There are no shortage of excuses these days, as the dreary, wet Autumn lingers and pours depression into my very soul I know that going outside is what will overtake the sadness. It will become more difficult to force myself out, remind me if you see me though will you? If you’re wondering what we’re up to or where our adventures are taking us please ask those questions! It helps to talk about it, to know there will be escape at some point. This week though? I foresee the days holding long Autumn walks, growing ever more comfortable with the forests and wood near our home. Will you join me?

P.S. I found this trail guide recently and love it! We can’t wait to take some excellent walks if it ever warms back up!Take a look!

The Blank Page

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Last night I was drinking rum, perhaps that explains a bit of this rambling. Perhaps not, it is quite possible that the thoughts have finally bubbled to the surface due in part to a vague suggestion. The idea that the young should travel -no, not should, but must- is not a new one. So often we send our recently graduated students out into the wider world in part because they need a job, but more so because they are at the perfect place to do the leaving. Nothing is holding them back, nothing is keeping them here.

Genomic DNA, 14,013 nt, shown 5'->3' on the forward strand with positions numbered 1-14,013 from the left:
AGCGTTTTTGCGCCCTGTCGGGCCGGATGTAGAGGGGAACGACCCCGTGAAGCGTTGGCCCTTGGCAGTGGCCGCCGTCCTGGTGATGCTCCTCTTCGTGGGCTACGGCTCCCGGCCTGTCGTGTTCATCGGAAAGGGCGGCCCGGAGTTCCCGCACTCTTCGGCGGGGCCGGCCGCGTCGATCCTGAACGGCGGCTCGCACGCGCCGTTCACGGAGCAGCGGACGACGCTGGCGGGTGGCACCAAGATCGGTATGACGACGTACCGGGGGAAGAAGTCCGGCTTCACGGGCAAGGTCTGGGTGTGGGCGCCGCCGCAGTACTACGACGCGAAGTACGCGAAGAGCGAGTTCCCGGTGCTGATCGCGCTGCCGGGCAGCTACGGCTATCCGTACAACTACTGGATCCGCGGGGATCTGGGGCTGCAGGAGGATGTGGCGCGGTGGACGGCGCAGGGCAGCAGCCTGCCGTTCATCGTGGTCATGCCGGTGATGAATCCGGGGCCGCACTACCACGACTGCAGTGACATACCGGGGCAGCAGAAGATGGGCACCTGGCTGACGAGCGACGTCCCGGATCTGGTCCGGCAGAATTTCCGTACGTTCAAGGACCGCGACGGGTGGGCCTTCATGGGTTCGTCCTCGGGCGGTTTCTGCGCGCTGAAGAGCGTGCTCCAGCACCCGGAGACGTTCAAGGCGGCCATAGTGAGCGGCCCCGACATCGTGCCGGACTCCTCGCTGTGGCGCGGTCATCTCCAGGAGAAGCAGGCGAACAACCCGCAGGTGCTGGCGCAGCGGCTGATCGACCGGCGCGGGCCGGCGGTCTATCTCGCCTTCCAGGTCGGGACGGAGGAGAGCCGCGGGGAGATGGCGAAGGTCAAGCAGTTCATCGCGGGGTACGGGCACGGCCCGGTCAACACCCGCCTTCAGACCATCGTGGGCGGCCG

What if you never left when you were young? Does the opportunity pass you by simply because you have children or are established in your community? Is the only way to successfully leave “later in life” if you are offered an amazing job opportunity? Why can’t freedom and exploration come at any point in life? Why do the repercussions seem harsher? Should children ever be uprooted? Y’all have been around long enough to understand where I’m at with these thoughts right? Good.

I’ve had trouble putting a solid feeling behind my desire for travel. I feel so deeply that it is no different from a desire to succeed or a want for love, but people don’t really get that correlation. In my alcohol-induced brilliance I came to the analogy of the blank page; not by chance mind you. No, it came about after a bit of a rambling from Bruce Springsteen that my sweet husband was listening to. (If you want to check out the song, you can buy it here from Amazon; Thunder Road (Springsteen on Broadway).